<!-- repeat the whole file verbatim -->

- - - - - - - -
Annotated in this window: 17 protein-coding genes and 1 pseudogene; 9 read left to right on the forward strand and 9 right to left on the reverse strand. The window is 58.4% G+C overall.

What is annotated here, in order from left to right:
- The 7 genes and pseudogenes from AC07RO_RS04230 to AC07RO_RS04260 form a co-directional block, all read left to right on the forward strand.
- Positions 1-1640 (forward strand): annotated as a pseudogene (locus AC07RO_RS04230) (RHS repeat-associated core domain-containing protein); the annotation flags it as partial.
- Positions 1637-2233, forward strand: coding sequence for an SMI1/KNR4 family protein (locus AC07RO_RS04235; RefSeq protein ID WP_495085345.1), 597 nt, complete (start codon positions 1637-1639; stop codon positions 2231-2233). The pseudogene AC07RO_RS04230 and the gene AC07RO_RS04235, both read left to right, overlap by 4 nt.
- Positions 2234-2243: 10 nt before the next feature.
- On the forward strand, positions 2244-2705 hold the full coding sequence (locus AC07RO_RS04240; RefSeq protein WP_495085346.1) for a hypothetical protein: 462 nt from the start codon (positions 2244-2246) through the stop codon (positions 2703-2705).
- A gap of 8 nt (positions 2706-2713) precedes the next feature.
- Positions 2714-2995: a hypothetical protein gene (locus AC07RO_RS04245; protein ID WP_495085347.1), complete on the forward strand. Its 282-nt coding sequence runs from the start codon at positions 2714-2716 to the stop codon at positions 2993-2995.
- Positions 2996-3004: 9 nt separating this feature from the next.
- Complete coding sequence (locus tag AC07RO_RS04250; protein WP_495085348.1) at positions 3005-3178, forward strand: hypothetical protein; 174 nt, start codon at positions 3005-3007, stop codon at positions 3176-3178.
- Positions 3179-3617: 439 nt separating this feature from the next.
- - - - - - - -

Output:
Annotated in this window: 17 protein-coding genes and 1 pseudogene; 9 read left to right on the forward strand and 9 right to left on the reverse strand. The window is 58.4% G+C overall.

What is annotated here, in order from left to right:
- The 7 genes and pseudogenes from AC07RO_RS04230 to AC07RO_RS04260 form a co-directional block, all read left to right on the forward strand.
- Positions 1-1640 (forward strand): annotated as a pseudogene (locus AC07RO_RS04230) (RHS repeat-associated core domain-containing protein); the annotation flags it as partial.
- Positions 1637-2233, forward strand: coding sequence for an SMI1/KNR4 family protein (locus AC07RO_RS04235; RefSeq protein ID WP_495085345.1), 597 nt, complete (start codon positions 1637-1639; stop codon positions 2231-2233). The pseudogene AC07RO_RS04230 and the gene AC07RO_RS04235, both read left to right, overlap by 4 nt.
- Positions 2234-2243: 10 nt before the next feature.
- On the forward strand, positions 2244-2705 hold the full coding sequence (locus AC07RO_RS04240; RefSeq protein WP_495085346.1) for a hypothetical protein: 462 nt from the start codon (positions 2244-2246) through the stop codon (positions 2703-2705).
- A gap of 8 nt (positions 2706-2713) precedes the next feature.
- Positions 2714-2995: a hypothetical protein gene (locus AC07RO_RS04245; protein ID WP_495085347.1), complete on the forward strand. Its 282-nt coding sequence runs from the start codon at positions 2714-2716 to the stop codon at positions 2993-2995.
- Positions 2996-3004: 9 nt separating this feature from the next.
- Complete coding sequence (locus tag AC07RO_RS04250; protein WP_495085348.1) at positions 3005-3178, forward strand: hypothetical protein; 174 nt, start codon at positions 3005-3007, stop codon at positions 3176-3178.
- Positions 3179-3617: 439 nt separating this feature from the next.